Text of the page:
A's bats provide plenty for dominant Gray vs. O's

Offense tallies 15 hits; righty holds Baltimore to two runs on two hits

A's bats provide plenty for dominant Gray vs. O's

OAKLAND -- The A's secured Sunday afternoon's series win over the Orioles with great ease, getting yet another superb start from Sonny Gray to complement a frenzied offense that was firing on all cylinders.

Gray's dominance is becoming routine, particularly of late. The same could be said of the A's as a team, too.

The right-hander's two-hit performance over 6 2/3 innings gave them their Major League-leading 61st win, a 10-2 romp over the Orioles that kept their 1 1/2-game lead in the American League West intact.

The A's busted out for 15 hits, getting at least two from six of their starting nine, and their 10 runs were their most since June 17.

"Our bats just got rolling," said John Jaso, "and like they say, hitting is infectious. Our team responded that way."

Perhaps these are the things expected of first-place clubs -- except, as good as the A's have been, their offense had dipped in numbers this month. They entered the day batting just .234 in July with an average of 3.53 runs per game.

Their rich pitching has kept them in games, and it was in top form on this day.

Gray was one out away from completing seven innings for a fourth straight outing, but Manny Machado's RBI single on Gray's 106th pitch forced A's manager Bob Melvin out of the dugout.

Still, the only other hit he allowed was a fifth-inning RBI double to J.J. Hardy. He walked two and struck out eight while surrendering just one earned run in the win, his 11th of the season and fifth in a row.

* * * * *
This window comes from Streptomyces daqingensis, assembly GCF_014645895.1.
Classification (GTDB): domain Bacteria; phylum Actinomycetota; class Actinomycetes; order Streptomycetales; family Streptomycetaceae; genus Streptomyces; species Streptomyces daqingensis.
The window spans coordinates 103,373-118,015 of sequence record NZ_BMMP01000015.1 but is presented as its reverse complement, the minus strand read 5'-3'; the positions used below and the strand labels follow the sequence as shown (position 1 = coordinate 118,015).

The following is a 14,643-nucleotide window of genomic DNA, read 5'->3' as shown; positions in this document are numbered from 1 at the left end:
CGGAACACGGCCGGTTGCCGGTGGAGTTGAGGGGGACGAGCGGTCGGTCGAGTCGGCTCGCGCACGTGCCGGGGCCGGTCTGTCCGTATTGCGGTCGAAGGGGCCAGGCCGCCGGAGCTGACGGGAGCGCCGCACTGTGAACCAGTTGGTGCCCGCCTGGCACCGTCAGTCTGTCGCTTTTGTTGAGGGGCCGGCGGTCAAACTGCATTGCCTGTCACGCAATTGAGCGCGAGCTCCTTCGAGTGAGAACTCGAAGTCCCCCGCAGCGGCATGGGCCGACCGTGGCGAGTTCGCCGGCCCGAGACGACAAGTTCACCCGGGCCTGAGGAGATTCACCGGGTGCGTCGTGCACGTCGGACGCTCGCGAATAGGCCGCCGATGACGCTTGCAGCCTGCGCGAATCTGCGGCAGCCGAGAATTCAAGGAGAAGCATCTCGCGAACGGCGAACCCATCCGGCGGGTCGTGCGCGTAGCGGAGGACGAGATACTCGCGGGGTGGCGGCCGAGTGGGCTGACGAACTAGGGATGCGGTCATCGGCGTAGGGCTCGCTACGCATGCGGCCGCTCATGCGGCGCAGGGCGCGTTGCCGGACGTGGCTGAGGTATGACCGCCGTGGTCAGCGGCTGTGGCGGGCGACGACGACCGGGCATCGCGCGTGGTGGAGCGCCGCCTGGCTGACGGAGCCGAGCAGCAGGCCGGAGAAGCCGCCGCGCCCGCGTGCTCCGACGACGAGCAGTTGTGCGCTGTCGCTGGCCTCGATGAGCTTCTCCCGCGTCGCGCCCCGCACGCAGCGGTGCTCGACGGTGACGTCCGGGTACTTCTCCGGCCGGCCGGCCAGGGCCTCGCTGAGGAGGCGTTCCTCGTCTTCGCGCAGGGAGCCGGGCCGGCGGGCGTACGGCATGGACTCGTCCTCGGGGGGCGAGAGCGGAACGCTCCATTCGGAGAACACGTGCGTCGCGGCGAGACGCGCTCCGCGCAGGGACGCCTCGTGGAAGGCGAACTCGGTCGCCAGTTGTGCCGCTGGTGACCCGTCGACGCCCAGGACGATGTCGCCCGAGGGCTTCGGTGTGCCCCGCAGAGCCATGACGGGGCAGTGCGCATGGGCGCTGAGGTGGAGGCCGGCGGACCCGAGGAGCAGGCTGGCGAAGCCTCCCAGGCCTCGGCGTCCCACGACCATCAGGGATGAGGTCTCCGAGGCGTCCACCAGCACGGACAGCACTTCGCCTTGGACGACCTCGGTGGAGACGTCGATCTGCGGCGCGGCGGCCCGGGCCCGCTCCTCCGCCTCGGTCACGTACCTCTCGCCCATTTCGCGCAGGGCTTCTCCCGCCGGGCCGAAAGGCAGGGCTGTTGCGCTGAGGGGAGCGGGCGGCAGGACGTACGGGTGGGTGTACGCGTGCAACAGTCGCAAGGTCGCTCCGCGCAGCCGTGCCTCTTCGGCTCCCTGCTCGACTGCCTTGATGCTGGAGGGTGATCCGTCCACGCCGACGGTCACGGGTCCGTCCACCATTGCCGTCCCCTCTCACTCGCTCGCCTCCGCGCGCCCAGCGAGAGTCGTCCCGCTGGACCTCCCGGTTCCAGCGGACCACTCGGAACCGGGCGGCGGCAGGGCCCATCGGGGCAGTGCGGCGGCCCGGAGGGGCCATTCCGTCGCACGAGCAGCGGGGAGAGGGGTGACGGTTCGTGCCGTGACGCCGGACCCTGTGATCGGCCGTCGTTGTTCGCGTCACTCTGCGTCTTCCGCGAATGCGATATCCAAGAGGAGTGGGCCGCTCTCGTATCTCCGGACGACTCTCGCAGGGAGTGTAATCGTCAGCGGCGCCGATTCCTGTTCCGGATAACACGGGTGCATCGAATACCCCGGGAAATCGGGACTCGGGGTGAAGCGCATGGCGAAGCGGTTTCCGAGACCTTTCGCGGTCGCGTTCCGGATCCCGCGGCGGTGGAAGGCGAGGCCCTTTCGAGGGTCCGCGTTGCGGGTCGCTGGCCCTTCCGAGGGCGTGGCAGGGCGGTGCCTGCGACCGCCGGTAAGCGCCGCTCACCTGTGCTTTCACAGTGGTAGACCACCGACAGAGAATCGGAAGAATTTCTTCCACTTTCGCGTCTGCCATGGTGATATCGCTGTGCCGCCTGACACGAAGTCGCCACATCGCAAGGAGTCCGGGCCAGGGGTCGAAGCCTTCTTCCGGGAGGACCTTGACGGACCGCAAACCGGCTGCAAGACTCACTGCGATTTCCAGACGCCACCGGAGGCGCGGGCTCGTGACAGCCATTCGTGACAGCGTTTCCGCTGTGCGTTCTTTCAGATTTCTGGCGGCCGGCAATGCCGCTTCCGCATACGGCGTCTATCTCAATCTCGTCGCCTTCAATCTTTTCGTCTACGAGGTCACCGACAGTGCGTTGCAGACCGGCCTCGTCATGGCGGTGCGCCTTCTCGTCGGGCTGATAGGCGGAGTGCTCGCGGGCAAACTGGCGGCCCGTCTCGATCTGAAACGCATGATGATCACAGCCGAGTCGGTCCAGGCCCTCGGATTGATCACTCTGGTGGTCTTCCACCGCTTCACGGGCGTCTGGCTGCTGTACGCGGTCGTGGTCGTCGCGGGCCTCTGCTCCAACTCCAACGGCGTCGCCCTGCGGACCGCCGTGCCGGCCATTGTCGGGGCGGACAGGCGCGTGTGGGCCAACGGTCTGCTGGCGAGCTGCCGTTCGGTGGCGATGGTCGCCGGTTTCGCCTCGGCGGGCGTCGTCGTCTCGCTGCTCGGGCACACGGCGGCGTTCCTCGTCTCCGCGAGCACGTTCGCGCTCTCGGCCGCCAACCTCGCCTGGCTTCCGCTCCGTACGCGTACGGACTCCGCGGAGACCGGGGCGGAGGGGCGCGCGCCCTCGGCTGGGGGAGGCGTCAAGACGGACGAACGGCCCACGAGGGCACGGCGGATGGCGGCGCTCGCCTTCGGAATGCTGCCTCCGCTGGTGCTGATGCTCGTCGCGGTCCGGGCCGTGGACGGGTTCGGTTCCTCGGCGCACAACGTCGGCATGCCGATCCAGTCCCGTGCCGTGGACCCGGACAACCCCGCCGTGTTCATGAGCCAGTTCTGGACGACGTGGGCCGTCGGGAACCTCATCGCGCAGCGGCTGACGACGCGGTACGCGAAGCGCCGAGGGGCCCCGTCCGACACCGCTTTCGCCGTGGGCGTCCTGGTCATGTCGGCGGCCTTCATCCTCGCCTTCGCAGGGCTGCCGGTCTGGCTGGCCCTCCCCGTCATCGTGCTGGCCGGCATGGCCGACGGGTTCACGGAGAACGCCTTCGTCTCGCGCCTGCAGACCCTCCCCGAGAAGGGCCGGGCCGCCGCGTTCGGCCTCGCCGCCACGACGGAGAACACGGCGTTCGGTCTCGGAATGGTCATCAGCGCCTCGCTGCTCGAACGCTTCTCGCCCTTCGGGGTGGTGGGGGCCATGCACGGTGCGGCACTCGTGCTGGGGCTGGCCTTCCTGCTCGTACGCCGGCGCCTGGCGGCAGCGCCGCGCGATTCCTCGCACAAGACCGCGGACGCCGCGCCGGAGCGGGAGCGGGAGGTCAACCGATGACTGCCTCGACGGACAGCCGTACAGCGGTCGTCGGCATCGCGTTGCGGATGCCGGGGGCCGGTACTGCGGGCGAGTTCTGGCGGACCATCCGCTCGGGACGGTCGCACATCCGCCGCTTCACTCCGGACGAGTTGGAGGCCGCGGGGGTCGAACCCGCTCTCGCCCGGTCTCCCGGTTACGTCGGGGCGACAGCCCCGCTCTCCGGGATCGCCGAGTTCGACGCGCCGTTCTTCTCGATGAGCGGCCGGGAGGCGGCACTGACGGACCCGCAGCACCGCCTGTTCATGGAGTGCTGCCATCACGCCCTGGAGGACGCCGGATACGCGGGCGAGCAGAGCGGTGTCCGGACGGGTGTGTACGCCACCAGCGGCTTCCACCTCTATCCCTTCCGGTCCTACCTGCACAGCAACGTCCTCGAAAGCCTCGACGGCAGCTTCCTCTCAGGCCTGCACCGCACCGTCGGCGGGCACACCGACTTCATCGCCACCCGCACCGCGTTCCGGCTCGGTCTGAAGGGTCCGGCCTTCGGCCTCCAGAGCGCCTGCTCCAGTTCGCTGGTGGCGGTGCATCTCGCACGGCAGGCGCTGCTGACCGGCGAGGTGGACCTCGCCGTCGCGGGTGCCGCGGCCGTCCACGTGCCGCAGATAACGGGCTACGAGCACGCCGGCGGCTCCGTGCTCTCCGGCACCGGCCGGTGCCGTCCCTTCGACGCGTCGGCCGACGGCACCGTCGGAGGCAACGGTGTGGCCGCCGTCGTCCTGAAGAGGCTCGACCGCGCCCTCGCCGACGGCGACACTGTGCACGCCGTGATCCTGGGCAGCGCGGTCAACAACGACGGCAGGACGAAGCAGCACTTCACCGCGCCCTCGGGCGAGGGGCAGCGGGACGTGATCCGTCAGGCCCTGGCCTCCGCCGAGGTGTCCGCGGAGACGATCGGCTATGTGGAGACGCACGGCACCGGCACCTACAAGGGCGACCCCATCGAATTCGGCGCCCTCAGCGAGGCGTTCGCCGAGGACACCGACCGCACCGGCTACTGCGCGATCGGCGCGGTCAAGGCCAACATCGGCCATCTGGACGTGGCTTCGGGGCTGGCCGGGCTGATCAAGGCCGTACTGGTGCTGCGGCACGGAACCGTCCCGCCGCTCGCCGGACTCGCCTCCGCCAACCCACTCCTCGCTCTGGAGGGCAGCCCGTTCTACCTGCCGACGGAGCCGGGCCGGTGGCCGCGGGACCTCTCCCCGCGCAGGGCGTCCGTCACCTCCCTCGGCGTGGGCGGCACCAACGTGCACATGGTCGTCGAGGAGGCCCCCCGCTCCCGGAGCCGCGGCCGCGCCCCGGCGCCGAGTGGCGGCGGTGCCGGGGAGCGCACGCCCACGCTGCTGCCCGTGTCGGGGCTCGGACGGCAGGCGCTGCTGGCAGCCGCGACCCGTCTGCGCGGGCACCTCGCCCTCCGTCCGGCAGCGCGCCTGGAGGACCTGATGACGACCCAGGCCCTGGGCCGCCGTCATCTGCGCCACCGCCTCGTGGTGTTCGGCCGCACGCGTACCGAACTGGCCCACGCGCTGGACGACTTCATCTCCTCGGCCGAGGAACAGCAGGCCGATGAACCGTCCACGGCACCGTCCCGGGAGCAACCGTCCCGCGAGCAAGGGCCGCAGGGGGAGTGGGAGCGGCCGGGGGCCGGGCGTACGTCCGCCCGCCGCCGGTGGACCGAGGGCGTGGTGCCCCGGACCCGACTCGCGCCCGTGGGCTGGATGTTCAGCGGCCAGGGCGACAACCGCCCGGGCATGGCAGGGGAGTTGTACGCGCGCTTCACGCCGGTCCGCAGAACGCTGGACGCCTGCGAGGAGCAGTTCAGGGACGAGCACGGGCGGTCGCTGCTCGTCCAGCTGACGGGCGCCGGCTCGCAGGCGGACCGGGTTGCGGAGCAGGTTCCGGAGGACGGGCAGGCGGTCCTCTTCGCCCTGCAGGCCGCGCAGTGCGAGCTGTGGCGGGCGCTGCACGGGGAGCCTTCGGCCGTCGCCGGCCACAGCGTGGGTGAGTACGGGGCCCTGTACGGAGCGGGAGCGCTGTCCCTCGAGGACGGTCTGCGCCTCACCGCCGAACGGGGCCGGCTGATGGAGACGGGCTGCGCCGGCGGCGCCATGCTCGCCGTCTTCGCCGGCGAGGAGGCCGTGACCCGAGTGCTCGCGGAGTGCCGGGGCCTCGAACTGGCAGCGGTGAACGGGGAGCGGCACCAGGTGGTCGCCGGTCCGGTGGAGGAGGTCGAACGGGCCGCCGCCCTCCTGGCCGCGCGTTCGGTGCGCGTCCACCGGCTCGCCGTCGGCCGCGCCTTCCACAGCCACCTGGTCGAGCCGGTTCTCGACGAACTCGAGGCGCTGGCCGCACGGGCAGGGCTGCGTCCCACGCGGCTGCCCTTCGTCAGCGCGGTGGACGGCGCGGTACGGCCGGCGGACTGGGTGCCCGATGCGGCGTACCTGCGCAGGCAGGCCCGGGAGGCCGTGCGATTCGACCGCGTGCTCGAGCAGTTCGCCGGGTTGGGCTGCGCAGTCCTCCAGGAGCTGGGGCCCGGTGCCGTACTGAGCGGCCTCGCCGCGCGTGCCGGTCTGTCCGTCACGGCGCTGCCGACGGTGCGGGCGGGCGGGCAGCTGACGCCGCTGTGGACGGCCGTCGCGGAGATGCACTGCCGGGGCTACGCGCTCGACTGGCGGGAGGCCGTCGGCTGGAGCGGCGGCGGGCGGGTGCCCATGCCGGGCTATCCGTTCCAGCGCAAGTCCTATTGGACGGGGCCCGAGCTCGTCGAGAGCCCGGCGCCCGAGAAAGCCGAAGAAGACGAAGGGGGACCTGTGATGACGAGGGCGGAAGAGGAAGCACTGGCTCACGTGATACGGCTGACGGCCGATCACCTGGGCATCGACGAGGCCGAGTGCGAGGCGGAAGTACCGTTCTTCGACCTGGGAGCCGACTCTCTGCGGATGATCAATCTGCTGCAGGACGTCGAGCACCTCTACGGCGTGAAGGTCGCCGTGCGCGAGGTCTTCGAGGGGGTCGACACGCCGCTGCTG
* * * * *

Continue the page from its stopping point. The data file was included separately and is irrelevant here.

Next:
Gray has produced a 0.95 ERA over his past four starts, the result of just three earned runs allowed over 28 1/3 innings, and his season ERA is down to 2.72. He's also 8-1 in games that follow an A's loss.

"He's been really consistent for us," said Melvin. "You're always kind of nitpicking with him when he's not. A little worried, again, anytime you get him some time off, but he was on it from the first inning on."

"I actually felt a little bit of the break to be honest," Gray said. "My stuff, it was OK, wasn't as sharp. I kind of lost it there. And as the game kinda went on, and we put some runs together, which was big, I could take a deep breath and just start attacking the guys."

Another baby-faced hurler, Kevin Gausman, didn't fare as well. Baltimore's righty held the A's to just five baserunners over seven innings six weeks ago but couldn't even get past the fifth in this one, allowing five runs on nine hits and two walks.

The A's got all over him right out of the gates, getting a leadoff base hit from Coco Crisp, along with an RBI triple from Jaso, who added a run-scoring single to his day in the fourth.

They plated three more in the fifth and an additional three in the sixth, improving to 30-5 when Crisp scores.

Josh Donaldson collected two hits and two RBIs and is now 4-for-12 with five RBIs since the start of the season half, after finishing the first one with a .238 average.

Craig Gentry also drove in two, as did Stephen Vogt, who finished with a team-high three hits.

"We had a good approach today, made a tough pitcher who pitched well against us last time work, and that's usually when we're at our best," said Melvin. "You make a guy work, make him a little more predictable, get in some better counts, then you pass the baton on to the next guy. That's what we did well today."

Gray did almost everything well.

"He's one of the best pitchers in the American League right now, statistically, and you saw why today," said Orioles manager Buck Showalter. "Real good angle on his slider, command. It's not like he's picking on us -- he's been doing it most all year."

"I feel good," said Gray. "Just really can't wait to get back out there every time I come off the mound."

Jane Lee is a reporter for MLB.com. This story was not subject to the approval of Major League Baseball or its clubs.